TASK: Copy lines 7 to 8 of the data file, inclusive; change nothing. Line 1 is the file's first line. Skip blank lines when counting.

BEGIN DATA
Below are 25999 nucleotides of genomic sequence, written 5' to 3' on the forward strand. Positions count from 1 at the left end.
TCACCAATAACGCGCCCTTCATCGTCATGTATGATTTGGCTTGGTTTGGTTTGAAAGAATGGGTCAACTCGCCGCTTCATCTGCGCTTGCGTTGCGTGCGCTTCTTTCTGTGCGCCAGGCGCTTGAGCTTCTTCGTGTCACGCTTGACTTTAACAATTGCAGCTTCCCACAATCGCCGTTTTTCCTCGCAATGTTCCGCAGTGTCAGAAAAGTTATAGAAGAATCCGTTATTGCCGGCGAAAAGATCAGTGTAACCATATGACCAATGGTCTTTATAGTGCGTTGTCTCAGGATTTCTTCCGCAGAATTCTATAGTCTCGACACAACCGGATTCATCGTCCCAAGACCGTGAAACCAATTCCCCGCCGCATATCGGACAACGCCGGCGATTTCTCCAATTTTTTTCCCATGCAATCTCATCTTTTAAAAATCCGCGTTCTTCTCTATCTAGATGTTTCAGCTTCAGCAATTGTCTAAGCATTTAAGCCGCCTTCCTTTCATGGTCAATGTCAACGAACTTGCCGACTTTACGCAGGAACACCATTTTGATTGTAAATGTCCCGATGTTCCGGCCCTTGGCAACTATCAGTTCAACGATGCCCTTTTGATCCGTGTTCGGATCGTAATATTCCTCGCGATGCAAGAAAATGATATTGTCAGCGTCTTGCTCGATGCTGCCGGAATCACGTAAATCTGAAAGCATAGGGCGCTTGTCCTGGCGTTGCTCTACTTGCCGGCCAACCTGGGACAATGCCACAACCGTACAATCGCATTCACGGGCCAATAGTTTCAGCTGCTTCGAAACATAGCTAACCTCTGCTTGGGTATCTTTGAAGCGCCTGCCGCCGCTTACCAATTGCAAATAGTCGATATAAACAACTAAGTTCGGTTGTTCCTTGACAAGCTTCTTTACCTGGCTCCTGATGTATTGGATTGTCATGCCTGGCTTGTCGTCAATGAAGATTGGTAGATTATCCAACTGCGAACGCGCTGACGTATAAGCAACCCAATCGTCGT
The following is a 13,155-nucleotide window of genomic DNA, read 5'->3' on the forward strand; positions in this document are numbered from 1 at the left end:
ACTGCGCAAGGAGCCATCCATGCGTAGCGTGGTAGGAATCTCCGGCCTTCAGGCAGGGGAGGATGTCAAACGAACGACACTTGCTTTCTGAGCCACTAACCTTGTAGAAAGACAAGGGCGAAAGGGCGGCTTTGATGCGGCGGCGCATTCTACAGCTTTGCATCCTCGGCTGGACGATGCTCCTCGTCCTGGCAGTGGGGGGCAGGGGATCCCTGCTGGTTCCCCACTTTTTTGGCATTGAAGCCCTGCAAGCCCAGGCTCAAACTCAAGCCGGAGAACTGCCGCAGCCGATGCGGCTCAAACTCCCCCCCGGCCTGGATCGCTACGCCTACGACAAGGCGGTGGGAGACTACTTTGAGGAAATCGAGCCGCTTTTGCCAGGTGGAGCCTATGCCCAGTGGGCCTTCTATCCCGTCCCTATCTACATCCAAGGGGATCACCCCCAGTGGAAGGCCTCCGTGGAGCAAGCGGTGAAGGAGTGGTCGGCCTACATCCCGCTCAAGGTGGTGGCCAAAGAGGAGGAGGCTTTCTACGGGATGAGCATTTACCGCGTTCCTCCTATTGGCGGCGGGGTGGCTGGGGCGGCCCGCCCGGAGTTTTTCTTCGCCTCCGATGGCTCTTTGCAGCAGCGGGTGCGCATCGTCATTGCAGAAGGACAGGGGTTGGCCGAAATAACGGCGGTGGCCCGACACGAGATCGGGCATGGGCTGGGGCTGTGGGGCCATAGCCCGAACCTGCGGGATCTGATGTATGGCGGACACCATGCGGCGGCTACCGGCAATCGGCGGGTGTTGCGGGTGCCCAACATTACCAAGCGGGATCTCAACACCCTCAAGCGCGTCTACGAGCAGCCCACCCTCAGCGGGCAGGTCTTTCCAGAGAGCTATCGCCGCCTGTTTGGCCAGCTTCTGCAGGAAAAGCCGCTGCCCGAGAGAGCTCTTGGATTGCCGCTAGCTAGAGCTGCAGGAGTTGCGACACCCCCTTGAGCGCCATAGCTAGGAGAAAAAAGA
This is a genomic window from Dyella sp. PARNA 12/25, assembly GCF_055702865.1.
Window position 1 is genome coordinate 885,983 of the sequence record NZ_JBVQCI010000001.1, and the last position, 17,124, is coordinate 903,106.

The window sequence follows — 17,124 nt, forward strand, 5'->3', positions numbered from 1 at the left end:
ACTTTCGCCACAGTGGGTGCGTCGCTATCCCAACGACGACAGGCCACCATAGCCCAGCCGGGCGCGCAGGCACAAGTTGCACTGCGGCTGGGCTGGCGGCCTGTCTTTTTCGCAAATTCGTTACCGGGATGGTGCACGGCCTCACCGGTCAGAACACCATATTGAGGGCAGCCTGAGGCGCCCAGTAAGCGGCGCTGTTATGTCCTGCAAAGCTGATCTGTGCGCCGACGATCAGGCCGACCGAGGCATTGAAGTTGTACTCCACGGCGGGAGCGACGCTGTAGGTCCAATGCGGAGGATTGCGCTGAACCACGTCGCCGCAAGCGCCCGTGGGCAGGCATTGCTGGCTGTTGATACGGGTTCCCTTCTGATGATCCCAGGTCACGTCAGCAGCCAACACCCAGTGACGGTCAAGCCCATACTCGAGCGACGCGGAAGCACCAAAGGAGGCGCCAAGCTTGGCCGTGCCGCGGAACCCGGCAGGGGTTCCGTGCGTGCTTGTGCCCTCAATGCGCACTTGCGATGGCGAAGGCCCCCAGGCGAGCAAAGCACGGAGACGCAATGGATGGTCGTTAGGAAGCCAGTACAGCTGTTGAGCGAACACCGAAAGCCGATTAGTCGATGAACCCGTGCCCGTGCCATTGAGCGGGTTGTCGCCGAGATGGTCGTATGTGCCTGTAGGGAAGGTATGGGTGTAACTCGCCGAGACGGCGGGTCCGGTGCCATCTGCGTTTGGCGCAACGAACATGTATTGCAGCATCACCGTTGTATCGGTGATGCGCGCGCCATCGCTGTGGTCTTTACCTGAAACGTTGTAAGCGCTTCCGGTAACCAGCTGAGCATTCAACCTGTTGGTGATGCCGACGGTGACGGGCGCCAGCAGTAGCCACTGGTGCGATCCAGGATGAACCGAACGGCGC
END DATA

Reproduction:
The window sequence follows — 17,124 nt, forward strand, 5'->3', positions numbered from 1 at the left end:
ACTTTCGCCACAGTGGGTGCGTCGCTATCCCAACGACGACAGGCCACCATAGCCCAGCCGGGCGCGCAGGCACAAGTTGCACTGCGGCTGGGCTGGCGGCCTGTCTTTTTCGCAAATTCGTTACCGGGATGGTGCACGGCCTCACCGGTCAGAACACCATATTGAGGGCAGCCTGAGGCGCCCAGTAAGCGGCGCTGTTATGTCCTGCAAAGCTGATCTGTGCGCCGACGATCAGGCCGACCGAGGCATTGAAGTTGTACTCCACGGCGGGAGCGACGCTGTAGGTCCAATGCGGAGGATTGCGCTGAACCACGTCGCCGCAAGCGCCCGTGGGCAGGCATTGCTGGCTGTTGATACGGGTTCCCTTCTGATGATCCCAGGTCACGTCAGCAGCCAACACCCAGTGACGGTCAAGCCCATACTCGAGCGACGCGGAAGCACCAAAGGAGGCGCCAAGCTTGGCCGTGCCGCGGAACCCGGCAGGGGTTCCGTGCGTGCTTGTGCCCTCAATGCGCACTTGCGATGGCGAAGGCCCCCAGGCGAGCAAAGCACGGAGACGCAATGGATGGTCGTTAGGAAGCCAGTACAGCTGTTGAGCGAACACCGAAAGCCGATTAGTCGATGAACCCGTGCCCGTGCCATTGAGCGGGTTGTCGCCGAGATGGTCGTATGTGCCTGTAGGGAAGGTATGGGTGTAACTCGCCGAGACGGCGGGTCCGGTGCCATCTGCGTTTGGCGCAACGAACATGTATTGCAGCATCACCGTTGTATCGGTGATGCGCGCGCCATCGCTGTGGTCTTTACCTGAAACGTTGTAAGCGCTTCCGGTAACCAGCTGAGCATTCAACCTGTTGGTGATGCCGACGGTGACGGGCGCCAGCAGTAGCCACTGGTGCGATCCAGGATGAACCGAACGGCGC